By now, it is fairly common knowledge that you need to send a thank you note to the hiring manager after an interview. The note should express your gratitude for the opportunity to interview, reiterate your interest in the job, and, if needed, expand on any answers you feel were not handled adequately during the interview.
However, there are other things you need to do as well. Here are a few.
1. Find out the next step
Before leaving the interview, there are two crucial bits of data you need to obtain – what the time frame is for the interview process and when a decision will be made, and the name of the person to contact for a follow up, when you should contact the person, and in what way.
2. Contact information
Also, before you leave you need to get the interviewer’s contact information. Ask for a business card from everyone who talked to you during the interview.
3. Make an assessment of the interview
Go over the interview in your mind afterward. Think about your answers. Were they adequate? Were there areas where you could have explained things better or added information? Think about where you can improve for interviews in the future.
4. Take notes
Write down everything you can remember from the interview – the questions, your answers, reactions from the interviewers, ideas for changes you can make. This will all help you for future interviews.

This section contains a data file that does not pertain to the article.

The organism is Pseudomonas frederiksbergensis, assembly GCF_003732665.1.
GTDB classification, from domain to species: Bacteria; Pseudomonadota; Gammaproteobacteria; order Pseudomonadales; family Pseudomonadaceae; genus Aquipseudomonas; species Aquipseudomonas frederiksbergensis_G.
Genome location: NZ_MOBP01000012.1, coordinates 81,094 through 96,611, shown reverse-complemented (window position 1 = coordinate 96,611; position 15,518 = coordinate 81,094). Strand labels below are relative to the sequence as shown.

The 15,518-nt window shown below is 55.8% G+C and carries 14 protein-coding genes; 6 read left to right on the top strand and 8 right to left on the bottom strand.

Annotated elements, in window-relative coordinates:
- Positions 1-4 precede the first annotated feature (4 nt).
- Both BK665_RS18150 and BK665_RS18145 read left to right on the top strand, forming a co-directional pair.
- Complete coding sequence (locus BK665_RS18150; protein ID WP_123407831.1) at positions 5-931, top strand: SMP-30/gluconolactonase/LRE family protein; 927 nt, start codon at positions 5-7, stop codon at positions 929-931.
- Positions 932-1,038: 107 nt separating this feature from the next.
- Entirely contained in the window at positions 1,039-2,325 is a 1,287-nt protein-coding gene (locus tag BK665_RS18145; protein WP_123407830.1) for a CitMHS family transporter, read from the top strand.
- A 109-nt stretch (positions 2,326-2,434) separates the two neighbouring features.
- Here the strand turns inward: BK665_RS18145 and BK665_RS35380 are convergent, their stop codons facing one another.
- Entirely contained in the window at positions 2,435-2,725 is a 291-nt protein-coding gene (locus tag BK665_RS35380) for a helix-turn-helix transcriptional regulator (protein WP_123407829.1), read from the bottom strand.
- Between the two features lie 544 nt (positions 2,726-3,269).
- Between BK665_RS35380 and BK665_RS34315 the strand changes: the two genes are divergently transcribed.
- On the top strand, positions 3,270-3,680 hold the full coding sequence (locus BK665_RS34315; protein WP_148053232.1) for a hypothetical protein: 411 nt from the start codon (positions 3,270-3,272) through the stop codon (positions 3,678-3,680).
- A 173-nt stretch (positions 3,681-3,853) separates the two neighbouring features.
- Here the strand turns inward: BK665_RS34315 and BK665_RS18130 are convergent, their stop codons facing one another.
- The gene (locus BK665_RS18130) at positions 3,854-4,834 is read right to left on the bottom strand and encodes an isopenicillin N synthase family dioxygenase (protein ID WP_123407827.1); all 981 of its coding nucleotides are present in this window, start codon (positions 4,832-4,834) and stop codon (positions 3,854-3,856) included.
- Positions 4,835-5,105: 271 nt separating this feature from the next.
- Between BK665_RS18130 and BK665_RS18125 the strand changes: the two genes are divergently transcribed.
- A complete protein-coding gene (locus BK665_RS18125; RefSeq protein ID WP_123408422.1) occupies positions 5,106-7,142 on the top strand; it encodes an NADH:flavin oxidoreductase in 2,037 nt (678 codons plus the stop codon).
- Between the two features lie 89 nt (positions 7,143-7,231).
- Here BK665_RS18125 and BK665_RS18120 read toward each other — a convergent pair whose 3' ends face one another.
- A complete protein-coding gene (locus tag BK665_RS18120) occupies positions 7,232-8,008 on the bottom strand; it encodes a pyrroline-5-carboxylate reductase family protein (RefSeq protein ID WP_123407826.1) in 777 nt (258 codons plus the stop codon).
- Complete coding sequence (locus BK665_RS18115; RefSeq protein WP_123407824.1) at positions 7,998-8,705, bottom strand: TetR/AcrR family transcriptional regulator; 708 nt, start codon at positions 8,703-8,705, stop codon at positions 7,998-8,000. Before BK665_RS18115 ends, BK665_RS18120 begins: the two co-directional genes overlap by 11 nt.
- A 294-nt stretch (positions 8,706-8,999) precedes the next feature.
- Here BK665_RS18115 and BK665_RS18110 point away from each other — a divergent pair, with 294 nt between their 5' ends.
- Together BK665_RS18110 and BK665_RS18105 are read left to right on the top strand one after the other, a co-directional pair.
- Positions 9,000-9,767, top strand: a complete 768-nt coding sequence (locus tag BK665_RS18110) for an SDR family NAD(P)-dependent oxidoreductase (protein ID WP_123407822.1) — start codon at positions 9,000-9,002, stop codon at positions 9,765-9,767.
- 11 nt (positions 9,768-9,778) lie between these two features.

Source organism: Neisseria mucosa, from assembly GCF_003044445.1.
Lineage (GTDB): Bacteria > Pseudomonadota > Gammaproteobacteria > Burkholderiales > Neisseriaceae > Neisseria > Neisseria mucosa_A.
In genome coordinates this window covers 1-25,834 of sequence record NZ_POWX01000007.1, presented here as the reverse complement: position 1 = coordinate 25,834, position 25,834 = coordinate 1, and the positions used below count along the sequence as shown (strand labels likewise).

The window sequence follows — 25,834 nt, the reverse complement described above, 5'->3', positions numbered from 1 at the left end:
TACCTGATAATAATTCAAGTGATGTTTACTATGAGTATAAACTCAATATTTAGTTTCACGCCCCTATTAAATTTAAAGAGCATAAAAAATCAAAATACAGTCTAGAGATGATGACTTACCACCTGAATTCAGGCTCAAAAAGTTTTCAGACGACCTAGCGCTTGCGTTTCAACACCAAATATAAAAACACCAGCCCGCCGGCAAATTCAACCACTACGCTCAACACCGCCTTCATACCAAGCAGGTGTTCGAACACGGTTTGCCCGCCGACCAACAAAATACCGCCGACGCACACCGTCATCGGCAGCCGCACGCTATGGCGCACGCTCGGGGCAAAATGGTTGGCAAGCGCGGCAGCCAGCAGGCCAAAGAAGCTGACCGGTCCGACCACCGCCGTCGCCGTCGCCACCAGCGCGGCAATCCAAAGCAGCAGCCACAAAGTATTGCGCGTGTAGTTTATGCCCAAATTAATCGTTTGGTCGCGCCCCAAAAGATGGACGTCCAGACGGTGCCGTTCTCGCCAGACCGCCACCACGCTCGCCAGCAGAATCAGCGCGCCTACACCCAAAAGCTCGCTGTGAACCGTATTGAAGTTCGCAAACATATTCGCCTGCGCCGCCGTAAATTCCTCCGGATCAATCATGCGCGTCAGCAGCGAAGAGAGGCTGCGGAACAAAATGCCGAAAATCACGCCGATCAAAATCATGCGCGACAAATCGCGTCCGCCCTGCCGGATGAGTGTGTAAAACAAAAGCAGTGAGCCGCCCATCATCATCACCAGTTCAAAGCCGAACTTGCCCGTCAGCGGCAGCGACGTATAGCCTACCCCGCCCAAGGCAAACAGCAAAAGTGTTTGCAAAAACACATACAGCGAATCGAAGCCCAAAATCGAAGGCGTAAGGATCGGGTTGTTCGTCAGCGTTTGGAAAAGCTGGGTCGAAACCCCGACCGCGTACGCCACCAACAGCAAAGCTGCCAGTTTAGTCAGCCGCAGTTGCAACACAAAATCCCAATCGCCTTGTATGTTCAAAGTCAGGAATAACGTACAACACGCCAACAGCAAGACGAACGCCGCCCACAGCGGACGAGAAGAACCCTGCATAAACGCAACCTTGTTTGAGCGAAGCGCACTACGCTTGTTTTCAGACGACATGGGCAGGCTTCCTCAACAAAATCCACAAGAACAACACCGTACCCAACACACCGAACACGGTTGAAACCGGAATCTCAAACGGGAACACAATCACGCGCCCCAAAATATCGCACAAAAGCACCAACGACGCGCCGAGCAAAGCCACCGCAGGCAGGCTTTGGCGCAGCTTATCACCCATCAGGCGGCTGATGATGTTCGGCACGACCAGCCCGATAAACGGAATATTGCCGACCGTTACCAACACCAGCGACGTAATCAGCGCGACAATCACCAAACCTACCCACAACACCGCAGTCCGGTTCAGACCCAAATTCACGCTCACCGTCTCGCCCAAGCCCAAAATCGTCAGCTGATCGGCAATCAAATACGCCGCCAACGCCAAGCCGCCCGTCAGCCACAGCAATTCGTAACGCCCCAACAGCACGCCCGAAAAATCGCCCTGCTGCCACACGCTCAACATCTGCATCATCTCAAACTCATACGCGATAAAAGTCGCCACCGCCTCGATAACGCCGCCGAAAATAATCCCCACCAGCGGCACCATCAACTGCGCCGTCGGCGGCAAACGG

5. Ask for a LinkedIn connection
Do this a few days after sending the thank you note.
6. Don’t stop looking
Even if you think the interview went extremely well, and you are feeling good about the job, don’t take your foot off the gas until you actually have a job offer in hand.
7. Follow up
Stick to the timeline given to you by the interviewer as far as making contact. If the interviewer did not give you any details about the follow up, a good rule to use is to follow up about a week after sending the thank you letter.
If the hiring manager tells you to follow up with him or her directly, career counselors advise doing this once a week for a maximum of five weeks. You want to show your interest and enthusiasm about the job, but you don’t want to be a pest.
When you call, some questions you can ask include where the company is in the hiring process and how you compare to the other candidates.